Recently, we have shown that it is possible to control and optimize the optical and sensing properties of mesoporous Nb2O5 by changing the porosity degree and free volume fraction inside the films through varying the molar ratio of organic template (PE6800, BASF) and NbCl5 used for preparing the Nb sol [20]. An improvement of sensing properties of mesoporous films is demonstrated as compared to the dense films (films prepared without template). However, despite the high volume fraction of free space inside the films (around 50%), only small amount of acetone is adsorbed (1.5%). Bad interconnectivity of the pores and their encapsulation inside the film are discussed as probable reasons for the weak response. In order to improve the sensing properties of thin Nb2O5 films, we intend to use Pluronic PE6100 as an organic template. As compared to PE6800, this template has four times lower molecular weight and 8 times lower percentage of polyethylene glycol (PEG) in the molecule. Moreover, in contrast to PE6800, PE6100 is insoluble in hydrochloric acid. Considering that Nb sol used for the preparation of the films consists of some amount of hydrochloric acid left as a side product from the synthesis, we expected PE6100 to lead to stronger porosity.

In the present paper, we study thin Nb2O5 films with tuned porosity prepared by the sol-gel and evaporation-induced methods using Pluronic PE6100 as an organic template. In order to tailor the porosity, different molar fractions of PE6100 with respect to NbCl5 are used. Optical properties and thickness of the films are calculated from measured reflectance spectra through nonlinear curve fitting. Bruggeman effective medium approximation is applied for estimation of the overall porosity of the films and the amount of adsorbed acetone vapors in the pores. Reflectance spectra and room-temperature photoluminescence spectra collected prior to and after exposure to acetone are used for proving the sensing abilities of the films. The potential of using the studied mesoporous Nb2O5 films for chemooptical sensing is demonstrated and discussed.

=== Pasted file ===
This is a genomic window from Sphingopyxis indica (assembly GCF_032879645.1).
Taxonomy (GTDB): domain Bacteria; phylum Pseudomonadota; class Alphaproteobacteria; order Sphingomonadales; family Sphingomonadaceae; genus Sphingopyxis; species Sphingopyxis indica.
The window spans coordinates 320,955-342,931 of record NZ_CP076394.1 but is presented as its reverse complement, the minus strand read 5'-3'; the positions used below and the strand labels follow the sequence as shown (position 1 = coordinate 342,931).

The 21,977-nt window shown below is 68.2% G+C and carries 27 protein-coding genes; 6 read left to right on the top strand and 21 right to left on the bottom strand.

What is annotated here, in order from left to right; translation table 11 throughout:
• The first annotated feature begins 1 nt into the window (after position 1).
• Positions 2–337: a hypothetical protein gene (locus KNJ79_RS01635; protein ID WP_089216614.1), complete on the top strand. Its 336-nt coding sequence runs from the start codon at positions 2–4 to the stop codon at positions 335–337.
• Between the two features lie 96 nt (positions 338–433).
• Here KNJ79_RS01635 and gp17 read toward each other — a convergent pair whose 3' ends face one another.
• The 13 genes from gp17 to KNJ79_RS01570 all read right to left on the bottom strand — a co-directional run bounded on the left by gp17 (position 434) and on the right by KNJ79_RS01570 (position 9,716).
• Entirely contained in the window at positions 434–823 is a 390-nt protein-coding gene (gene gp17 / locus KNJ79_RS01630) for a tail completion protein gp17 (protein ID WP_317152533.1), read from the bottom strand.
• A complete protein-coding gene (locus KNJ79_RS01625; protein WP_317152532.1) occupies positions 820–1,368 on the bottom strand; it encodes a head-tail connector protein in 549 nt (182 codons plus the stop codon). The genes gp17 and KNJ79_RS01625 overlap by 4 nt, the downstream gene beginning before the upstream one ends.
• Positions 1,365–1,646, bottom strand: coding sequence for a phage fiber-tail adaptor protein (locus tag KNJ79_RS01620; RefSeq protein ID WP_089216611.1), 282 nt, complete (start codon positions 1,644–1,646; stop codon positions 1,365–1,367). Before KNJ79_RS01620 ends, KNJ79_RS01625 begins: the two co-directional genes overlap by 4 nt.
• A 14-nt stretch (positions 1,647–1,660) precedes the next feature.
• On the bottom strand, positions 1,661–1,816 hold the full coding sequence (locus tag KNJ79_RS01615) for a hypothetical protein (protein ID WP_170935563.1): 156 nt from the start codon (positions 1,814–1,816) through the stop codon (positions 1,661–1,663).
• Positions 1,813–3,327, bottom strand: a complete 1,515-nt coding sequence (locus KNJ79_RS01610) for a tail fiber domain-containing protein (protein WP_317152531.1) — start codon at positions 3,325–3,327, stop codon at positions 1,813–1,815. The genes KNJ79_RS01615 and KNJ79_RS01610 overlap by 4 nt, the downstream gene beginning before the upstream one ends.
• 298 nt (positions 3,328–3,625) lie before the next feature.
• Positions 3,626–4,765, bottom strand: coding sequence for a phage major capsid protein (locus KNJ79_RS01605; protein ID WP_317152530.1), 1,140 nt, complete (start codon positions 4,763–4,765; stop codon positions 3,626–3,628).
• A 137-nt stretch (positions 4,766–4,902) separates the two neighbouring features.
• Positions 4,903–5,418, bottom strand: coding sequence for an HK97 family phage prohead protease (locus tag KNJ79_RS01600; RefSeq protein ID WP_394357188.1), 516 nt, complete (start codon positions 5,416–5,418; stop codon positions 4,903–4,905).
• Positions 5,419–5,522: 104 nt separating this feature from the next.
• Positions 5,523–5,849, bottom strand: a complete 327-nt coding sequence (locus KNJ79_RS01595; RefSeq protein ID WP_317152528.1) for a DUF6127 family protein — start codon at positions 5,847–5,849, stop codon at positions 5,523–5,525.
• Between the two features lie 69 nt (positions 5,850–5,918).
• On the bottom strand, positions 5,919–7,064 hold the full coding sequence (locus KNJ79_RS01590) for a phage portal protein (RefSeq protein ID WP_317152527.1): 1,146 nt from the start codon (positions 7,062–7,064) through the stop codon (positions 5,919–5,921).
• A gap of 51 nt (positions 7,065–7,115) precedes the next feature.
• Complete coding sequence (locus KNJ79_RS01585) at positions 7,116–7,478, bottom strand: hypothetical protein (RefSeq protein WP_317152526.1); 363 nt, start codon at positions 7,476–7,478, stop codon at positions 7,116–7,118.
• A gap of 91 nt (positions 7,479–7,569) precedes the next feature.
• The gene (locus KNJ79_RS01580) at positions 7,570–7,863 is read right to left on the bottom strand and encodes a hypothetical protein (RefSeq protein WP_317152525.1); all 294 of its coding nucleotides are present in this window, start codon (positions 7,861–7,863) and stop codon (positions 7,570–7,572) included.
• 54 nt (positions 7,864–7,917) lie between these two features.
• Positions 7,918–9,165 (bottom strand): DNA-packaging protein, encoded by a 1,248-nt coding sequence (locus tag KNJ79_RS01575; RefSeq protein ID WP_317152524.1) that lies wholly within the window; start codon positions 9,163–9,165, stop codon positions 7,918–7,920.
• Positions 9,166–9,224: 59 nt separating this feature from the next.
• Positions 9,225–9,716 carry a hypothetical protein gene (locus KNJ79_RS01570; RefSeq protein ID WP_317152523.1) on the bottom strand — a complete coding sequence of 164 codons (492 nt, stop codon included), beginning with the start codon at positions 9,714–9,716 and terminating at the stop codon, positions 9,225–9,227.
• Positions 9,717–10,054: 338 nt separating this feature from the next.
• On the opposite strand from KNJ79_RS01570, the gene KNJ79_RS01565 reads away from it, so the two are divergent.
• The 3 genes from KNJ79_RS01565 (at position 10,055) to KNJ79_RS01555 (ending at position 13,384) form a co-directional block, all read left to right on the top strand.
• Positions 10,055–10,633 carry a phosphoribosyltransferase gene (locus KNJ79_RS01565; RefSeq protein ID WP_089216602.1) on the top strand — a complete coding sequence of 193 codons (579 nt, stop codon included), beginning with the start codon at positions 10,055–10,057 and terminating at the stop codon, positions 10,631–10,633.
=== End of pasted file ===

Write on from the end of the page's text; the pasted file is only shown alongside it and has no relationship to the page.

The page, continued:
2. Materials and Methods

Thin niobia (Nb2O5) films were prepared by spin-coating (3000 rpm, 30 s) of Nb sol and subsequent high temperature annealing at 320°C for 30 min at 5°C/min acceleration rate [8]. The Nb sol was synthesized by a sonocatalytic method using 0.400 g NbCl5 (99%, Aldrich) as a precursor, 8.3 mL ethanol (98%, Sigma-Aldrich), and 0.17 mL distilled water [8].

The synthesis of mesoporous films was carried out through an evaporation-induced self-assembly method using organic template Pluronic PE6100 (BASF). PE6100 is a block copolymer in which the central polypropylene glycol group (PPG) is flanked by two polyethylene glycol groups (PEG). The molar mass of PPG and its percentage in the molecule are 1750 g/mol and 90%, respectively. The mass ratio of template to NbCl5 for different samples is given in Table 1. After deposition, the template is eliminated by annealing at 320°C for 30 min at 5°C/min acceleration rate.

Table 1: Refractive index (), extinction coefficient (), thickness (), volume fractions of air () and acetone () in %, absolute reflectance change , and refractive index change after exposure to acetone vapors as a function of Pluronic PE6100/NbCl5 ratio.

The surface morphology and structure of the films were studied by Transmission Electron Microscopy (TEM) and Selected Area Electron Diffraction (SAED) using HRTEM JEOL JEM 2100 (Japan) microscope.

The optical properties (refractive index and extinction coefficient ) along with the thickness of the films were determined from reflectance spectra of the films measured at normal light incidence by UV-VIS-NIR spectrophotometer Cary 05E (Varian, Australia) using nonlinear curve fitting method [8]. The experimental errors for , , and are 0.005, 0.003, and 2 nm, respectively.

Photoluminescence spectra of the films were measured at excitation wavelength of 325 nm in the range of 340–640 nm using Fluorolog-3 spectrofluorometer (Horiba/Jobin-Yvon, France).